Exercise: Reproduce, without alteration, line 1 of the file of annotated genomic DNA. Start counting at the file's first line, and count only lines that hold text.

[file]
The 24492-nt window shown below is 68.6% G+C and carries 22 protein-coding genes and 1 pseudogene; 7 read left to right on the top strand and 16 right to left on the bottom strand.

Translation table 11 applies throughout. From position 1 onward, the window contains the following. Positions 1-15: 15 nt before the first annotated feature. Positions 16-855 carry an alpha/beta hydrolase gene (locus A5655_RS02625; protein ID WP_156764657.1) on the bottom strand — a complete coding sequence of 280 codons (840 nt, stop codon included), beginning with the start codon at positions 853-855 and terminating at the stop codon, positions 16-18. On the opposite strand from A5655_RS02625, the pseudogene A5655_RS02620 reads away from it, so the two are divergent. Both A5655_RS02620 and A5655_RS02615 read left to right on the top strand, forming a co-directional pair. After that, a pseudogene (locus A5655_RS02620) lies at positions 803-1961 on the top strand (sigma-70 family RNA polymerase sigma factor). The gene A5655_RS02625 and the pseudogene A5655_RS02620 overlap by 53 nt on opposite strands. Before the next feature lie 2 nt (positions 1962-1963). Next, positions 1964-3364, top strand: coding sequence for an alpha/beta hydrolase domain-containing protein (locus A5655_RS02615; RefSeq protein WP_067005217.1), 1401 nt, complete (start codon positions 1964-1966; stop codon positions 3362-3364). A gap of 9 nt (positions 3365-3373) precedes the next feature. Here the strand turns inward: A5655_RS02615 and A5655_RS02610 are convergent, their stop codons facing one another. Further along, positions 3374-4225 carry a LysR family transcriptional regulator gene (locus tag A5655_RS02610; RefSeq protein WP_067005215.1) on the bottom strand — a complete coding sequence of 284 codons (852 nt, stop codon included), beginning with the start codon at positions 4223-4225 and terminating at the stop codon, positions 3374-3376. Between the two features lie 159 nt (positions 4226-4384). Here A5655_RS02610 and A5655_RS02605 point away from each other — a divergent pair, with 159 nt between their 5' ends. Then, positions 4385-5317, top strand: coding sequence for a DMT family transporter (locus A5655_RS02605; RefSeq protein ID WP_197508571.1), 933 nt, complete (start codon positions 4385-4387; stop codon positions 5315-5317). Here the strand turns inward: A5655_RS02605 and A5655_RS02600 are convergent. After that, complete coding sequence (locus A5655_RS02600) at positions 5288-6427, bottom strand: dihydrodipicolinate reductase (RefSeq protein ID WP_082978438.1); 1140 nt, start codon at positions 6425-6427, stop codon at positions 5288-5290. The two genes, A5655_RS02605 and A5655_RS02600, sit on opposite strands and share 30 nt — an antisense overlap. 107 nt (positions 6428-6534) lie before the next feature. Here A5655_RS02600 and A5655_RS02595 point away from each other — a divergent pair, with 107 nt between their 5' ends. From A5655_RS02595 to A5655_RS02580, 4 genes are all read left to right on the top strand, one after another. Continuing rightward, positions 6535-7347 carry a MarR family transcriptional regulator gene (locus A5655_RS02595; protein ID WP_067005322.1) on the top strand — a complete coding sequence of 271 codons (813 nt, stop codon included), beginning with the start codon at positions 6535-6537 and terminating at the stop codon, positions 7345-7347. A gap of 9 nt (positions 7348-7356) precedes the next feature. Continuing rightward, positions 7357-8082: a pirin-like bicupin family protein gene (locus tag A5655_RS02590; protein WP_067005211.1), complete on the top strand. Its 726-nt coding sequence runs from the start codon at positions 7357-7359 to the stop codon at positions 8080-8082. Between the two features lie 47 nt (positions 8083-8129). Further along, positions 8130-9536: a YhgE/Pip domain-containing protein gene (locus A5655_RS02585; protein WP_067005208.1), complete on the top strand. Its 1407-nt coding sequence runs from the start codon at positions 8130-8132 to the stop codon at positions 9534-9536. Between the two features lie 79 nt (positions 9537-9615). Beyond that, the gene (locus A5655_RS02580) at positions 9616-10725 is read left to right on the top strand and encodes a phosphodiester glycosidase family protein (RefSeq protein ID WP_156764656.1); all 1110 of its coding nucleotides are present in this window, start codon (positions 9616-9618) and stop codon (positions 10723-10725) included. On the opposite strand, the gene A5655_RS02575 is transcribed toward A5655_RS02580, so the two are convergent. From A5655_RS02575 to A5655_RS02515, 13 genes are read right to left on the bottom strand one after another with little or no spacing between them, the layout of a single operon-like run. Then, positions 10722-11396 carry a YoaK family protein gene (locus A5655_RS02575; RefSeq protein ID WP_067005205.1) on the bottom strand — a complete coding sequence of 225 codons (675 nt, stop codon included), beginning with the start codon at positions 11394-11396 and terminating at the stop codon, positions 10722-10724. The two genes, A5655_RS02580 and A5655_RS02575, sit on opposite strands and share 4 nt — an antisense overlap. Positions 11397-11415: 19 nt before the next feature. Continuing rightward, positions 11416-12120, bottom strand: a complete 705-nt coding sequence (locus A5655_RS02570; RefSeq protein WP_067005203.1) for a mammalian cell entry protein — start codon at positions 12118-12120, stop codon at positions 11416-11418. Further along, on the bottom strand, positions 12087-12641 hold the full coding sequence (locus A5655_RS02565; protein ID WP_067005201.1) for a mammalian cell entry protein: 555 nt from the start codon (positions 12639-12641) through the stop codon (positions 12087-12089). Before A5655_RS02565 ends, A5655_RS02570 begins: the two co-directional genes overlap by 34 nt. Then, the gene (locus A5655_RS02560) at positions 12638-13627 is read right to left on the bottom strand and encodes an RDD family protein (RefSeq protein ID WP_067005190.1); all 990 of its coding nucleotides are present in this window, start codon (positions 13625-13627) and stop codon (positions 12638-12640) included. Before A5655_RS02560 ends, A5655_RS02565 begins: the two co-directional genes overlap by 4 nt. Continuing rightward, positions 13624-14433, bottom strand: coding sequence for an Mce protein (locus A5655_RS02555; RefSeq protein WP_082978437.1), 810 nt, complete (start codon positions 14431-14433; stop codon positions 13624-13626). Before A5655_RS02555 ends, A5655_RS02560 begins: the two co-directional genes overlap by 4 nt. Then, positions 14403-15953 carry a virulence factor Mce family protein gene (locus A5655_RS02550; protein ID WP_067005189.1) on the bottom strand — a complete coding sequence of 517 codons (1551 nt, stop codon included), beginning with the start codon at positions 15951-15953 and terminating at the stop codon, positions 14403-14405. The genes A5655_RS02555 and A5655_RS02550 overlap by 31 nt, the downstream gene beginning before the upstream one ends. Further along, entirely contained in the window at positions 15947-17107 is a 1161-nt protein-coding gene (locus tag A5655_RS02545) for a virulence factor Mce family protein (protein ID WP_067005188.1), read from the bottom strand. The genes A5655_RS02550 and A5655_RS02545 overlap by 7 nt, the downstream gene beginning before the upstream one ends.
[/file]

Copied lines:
The 24492-nt window shown below is 68.6% G+C and carries 22 protein-coding genes and 1 pseudogene; 7 read left to right on the top strand and 16 right to left on the bottom strand.